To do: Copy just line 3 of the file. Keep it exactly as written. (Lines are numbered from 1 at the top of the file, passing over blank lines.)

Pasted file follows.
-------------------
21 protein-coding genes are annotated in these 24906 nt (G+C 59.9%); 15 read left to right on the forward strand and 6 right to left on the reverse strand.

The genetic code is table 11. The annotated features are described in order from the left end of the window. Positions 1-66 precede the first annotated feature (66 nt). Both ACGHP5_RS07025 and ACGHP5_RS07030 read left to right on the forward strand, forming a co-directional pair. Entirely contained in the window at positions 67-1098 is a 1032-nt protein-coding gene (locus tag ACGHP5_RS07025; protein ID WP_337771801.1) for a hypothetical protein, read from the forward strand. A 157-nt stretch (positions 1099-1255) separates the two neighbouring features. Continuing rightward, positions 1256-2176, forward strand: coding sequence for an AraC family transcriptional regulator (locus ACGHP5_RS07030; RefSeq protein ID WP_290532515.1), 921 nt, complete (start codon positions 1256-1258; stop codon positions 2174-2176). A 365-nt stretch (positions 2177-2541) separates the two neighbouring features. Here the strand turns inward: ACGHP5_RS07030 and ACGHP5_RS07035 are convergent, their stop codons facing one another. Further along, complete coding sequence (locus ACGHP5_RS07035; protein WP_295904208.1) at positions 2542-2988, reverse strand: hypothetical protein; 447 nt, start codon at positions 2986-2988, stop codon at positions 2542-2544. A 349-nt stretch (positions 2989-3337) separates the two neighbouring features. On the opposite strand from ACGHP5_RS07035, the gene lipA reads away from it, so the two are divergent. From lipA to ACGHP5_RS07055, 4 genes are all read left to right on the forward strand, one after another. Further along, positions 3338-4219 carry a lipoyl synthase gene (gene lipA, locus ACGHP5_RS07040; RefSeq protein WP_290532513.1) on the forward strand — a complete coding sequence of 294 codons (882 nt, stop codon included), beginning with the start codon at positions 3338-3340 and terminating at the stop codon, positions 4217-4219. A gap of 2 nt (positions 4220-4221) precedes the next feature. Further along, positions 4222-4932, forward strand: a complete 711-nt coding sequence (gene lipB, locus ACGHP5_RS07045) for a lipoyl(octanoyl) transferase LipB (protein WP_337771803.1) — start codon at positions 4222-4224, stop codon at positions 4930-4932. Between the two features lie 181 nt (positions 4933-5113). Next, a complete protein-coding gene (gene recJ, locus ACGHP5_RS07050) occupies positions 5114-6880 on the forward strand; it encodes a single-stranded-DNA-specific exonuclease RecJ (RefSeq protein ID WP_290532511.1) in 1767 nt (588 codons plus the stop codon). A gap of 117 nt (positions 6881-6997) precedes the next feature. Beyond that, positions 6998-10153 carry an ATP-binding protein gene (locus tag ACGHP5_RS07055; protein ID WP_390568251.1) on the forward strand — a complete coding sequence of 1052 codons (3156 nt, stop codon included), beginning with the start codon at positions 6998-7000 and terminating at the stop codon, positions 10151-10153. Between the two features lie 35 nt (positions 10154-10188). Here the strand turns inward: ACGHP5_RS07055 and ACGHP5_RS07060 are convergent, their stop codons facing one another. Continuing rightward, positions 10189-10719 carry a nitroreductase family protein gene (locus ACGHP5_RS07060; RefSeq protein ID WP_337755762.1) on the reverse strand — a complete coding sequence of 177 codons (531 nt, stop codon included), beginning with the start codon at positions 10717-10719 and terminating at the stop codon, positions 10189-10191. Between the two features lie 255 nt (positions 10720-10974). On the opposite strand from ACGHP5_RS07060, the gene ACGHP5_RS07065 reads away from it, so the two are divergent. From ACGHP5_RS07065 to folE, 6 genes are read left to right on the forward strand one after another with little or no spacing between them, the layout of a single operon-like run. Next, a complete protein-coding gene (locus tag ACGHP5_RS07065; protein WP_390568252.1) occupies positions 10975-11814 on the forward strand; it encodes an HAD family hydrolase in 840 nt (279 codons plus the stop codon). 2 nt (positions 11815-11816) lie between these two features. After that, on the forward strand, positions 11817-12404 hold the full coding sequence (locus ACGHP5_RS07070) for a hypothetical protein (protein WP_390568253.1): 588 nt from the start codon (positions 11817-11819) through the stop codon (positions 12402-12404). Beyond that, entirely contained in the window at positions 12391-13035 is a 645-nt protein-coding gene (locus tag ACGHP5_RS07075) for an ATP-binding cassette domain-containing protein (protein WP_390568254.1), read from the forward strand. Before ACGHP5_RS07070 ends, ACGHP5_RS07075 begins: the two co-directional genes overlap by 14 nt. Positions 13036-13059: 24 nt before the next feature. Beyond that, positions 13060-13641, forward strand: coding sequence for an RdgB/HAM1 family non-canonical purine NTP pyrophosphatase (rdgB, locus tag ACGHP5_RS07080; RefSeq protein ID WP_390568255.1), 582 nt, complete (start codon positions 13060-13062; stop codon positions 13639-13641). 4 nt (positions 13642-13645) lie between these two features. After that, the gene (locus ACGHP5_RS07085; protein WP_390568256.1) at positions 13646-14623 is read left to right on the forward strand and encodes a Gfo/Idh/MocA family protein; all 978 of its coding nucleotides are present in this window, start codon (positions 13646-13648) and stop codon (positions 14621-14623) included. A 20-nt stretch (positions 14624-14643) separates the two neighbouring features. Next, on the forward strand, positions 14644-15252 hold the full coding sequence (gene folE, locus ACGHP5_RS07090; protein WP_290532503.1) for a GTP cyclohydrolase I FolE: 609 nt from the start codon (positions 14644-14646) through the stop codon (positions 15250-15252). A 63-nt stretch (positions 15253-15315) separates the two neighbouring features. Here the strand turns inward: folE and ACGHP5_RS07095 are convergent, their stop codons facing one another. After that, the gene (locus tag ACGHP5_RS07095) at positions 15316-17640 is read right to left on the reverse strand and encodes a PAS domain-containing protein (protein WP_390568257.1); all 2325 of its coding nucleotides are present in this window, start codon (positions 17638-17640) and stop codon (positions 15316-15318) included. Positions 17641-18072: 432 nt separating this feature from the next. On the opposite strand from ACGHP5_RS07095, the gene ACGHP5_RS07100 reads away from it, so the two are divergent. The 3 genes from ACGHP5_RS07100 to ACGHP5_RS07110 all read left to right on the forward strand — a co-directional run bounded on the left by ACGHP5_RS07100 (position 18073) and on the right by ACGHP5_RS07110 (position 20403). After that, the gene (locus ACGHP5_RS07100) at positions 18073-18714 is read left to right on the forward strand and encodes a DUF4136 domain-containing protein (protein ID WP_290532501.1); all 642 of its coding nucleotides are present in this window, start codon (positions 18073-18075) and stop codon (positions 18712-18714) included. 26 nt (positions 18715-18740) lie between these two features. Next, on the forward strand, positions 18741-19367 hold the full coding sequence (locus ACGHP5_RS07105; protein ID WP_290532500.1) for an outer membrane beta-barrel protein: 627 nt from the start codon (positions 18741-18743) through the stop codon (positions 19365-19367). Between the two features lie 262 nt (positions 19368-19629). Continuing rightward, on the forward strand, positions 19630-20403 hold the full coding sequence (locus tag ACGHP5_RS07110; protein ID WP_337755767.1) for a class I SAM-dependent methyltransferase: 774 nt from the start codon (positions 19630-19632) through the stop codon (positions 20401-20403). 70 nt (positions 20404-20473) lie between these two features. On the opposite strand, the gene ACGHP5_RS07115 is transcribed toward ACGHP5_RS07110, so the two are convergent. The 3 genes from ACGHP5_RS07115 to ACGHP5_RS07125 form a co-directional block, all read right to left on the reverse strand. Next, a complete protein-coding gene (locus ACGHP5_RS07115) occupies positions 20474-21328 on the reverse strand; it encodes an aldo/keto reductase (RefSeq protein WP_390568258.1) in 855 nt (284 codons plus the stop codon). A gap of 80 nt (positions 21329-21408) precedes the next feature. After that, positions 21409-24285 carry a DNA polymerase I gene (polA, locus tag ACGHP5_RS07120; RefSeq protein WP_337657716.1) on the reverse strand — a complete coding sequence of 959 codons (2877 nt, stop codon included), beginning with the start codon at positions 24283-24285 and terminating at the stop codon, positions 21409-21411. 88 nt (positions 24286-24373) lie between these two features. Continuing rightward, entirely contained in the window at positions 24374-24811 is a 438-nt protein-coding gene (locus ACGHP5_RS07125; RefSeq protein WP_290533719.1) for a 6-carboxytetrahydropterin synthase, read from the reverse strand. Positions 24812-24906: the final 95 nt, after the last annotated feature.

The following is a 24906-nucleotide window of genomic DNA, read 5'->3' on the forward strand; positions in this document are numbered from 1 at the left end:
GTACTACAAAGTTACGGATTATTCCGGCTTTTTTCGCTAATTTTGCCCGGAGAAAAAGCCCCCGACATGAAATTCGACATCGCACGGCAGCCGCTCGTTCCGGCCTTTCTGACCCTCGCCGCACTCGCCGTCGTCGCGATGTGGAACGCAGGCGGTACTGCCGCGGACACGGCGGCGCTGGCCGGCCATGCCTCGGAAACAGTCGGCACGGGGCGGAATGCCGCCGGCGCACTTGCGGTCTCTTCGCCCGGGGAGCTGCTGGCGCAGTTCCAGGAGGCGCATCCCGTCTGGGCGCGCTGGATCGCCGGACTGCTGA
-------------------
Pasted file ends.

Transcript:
The following is a 24906-nucleotide window of genomic DNA, read 5'->3' on the forward strand; positions in this document are numbered from 1 at the left end: